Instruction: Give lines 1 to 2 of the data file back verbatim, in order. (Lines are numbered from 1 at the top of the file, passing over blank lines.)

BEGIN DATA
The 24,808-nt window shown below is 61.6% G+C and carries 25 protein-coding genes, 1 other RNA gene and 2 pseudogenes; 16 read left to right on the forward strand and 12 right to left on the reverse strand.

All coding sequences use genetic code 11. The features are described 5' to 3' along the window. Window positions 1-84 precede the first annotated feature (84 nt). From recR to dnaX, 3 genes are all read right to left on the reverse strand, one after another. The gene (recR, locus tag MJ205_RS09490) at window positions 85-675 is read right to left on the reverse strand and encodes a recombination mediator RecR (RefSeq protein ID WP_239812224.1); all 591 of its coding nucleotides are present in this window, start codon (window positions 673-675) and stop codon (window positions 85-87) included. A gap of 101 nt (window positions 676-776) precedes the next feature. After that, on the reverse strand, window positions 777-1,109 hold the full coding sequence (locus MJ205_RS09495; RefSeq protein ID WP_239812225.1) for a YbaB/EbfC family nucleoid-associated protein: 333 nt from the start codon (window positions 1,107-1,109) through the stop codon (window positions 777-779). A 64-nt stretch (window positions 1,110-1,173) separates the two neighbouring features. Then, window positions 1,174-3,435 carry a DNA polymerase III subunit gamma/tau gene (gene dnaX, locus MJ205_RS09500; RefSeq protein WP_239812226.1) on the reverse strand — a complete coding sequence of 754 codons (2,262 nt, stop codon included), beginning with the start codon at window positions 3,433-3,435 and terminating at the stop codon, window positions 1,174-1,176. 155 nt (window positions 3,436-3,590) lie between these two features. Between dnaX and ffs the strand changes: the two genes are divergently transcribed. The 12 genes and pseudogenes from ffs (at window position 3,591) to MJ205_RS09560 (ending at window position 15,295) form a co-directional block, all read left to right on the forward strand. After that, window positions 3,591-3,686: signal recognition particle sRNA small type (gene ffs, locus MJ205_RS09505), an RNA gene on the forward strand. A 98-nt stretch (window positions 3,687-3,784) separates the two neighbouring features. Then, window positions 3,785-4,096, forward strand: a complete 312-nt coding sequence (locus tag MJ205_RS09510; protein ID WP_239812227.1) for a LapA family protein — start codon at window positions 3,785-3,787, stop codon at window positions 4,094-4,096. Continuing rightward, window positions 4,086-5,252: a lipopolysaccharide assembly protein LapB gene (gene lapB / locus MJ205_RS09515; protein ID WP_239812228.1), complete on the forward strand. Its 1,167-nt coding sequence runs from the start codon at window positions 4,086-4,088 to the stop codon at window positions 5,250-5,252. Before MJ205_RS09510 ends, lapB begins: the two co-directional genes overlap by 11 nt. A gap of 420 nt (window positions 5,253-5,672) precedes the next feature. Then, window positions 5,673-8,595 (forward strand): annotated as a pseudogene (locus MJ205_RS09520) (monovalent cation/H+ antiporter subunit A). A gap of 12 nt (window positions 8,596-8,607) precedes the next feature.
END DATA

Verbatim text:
The 24,808-nt window shown below is 61.6% G+C and carries 25 protein-coding genes, 1 other RNA gene and 2 pseudogenes; 16 read left to right on the forward strand and 12 right to left on the reverse strand.

All coding sequences use genetic code 11. The features are described 5' to 3' along the window. Window positions 1-84 precede the first annotated feature (84 nt). From recR to dnaX, 3 genes are all read right to left on the reverse strand, one after another. The gene (recR, locus tag MJ205_RS09490) at window positions 85-675 is read right to left on the reverse strand and encodes a recombination mediator RecR (RefSeq protein ID WP_239812224.1); all 591 of its coding nucleotides are present in this window, start codon (window positions 673-675) and stop codon (window positions 85-87) included. A gap of 101 nt (window positions 676-776) precedes the next feature. After that, on the reverse strand, window positions 777-1,109 hold the full coding sequence (locus MJ205_RS09495; RefSeq protein ID WP_239812225.1) for a YbaB/EbfC family nucleoid-associated protein: 333 nt from the start codon (window positions 1,107-1,109) through the stop codon (window positions 777-779). A 64-nt stretch (window positions 1,110-1,173) separates the two neighbouring features. Then, window positions 1,174-3,435 carry a DNA polymerase III subunit gamma/tau gene (gene dnaX, locus MJ205_RS09500; RefSeq protein WP_239812226.1) on the reverse strand — a complete coding sequence of 754 codons (2,262 nt, stop codon included), beginning with the start codon at window positions 3,433-3,435 and terminating at the stop codon, window positions 1,174-1,176. 155 nt (window positions 3,436-3,590) lie between these two features. Between dnaX and ffs the strand changes: the two genes are divergently transcribed. The 12 genes and pseudogenes from ffs (at window position 3,591) to MJ205_RS09560 (ending at window position 15,295) form a co-directional block, all read left to right on the forward strand. After that, window positions 3,591-3,686: signal recognition particle sRNA small type (gene ffs, locus MJ205_RS09505), an RNA gene on the forward strand. A 98-nt stretch (window positions 3,687-3,784) separates the two neighbouring features. Then, window positions 3,785-4,096, forward strand: a complete 312-nt coding sequence (locus tag MJ205_RS09510; protein ID WP_239812227.1) for a LapA family protein — start codon at window positions 3,785-3,787, stop codon at window positions 4,094-4,096. Continuing rightward, window positions 4,086-5,252: a lipopolysaccharide assembly protein LapB gene (gene lapB / locus MJ205_RS09515; protein ID WP_239812228.1), complete on the forward strand. Its 1,167-nt coding sequence runs from the start codon at window positions 4,086-4,088 to the stop codon at window positions 5,250-5,252. Before MJ205_RS09510 ends, lapB begins: the two co-directional genes overlap by 11 nt. A gap of 420 nt (window positions 5,253-5,672) precedes the next feature. Then, window positions 5,673-8,595 (forward strand): annotated as a pseudogene (locus MJ205_RS09520) (monovalent cation/H+ antiporter subunit A). A gap of 12 nt (window positions 8,596-8,607) precedes the next feature.